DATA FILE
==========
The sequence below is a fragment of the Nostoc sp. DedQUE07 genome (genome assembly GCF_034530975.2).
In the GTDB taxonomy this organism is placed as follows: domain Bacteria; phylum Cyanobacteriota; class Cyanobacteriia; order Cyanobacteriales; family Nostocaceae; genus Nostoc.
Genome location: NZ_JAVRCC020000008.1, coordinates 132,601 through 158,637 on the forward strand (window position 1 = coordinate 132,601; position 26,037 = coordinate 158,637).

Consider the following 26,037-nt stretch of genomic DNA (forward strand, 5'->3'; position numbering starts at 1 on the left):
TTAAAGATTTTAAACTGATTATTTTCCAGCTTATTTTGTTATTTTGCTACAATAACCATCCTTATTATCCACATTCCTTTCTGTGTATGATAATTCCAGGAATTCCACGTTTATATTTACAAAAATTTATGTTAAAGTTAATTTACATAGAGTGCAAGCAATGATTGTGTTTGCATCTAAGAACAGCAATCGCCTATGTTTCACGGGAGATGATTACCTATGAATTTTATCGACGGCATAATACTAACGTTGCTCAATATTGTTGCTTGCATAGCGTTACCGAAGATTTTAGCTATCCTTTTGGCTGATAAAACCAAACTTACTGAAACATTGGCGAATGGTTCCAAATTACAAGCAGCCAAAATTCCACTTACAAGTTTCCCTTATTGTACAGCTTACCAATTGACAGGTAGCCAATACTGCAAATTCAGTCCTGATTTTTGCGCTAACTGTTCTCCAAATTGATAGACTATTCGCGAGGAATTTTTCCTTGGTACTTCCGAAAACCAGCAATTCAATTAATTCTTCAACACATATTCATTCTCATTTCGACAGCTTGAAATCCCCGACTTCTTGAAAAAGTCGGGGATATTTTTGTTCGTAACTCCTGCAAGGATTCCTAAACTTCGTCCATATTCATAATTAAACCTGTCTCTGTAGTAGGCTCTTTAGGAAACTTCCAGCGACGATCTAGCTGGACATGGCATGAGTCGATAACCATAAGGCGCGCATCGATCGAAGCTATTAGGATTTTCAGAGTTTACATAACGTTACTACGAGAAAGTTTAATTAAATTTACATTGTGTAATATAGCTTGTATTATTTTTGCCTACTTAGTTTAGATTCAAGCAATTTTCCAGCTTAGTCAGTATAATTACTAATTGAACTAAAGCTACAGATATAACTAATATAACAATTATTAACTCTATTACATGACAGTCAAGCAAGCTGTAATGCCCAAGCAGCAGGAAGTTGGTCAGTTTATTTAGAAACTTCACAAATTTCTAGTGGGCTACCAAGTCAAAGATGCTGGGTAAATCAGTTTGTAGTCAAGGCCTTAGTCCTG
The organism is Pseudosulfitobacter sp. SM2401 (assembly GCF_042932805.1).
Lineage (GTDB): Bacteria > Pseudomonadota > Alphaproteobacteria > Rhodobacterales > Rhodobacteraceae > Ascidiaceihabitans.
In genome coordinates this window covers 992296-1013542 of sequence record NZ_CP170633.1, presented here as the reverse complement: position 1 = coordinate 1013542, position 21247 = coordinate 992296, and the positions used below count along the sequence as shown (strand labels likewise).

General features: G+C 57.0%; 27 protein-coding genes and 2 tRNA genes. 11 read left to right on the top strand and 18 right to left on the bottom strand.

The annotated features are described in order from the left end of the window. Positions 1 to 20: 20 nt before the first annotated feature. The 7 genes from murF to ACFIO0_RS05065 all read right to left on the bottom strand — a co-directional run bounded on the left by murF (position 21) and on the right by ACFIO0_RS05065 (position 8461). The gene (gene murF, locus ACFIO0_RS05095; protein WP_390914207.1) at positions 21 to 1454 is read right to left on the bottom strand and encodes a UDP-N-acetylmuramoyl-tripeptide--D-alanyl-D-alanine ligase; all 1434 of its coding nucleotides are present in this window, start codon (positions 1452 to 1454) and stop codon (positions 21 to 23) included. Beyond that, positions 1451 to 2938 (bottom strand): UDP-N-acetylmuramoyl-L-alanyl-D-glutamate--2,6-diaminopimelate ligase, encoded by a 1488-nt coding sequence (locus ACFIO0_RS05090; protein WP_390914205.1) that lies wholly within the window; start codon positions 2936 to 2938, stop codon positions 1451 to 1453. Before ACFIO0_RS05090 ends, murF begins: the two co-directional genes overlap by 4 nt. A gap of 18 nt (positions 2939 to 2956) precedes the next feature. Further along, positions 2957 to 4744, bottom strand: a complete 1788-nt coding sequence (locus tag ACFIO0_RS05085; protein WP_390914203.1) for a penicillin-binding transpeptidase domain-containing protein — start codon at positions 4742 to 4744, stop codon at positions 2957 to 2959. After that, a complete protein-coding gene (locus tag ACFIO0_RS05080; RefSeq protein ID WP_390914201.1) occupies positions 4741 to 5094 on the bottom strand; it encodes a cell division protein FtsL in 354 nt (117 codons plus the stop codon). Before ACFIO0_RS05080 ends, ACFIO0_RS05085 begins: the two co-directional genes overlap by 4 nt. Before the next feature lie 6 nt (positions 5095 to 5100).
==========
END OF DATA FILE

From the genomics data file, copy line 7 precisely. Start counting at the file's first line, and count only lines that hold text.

Lineage (GTDB): Bacteria > Pseudomonadota > Alphaproteobacteria > Rhodobacterales > Rhodobacteraceae > Ascidiaceihabitans.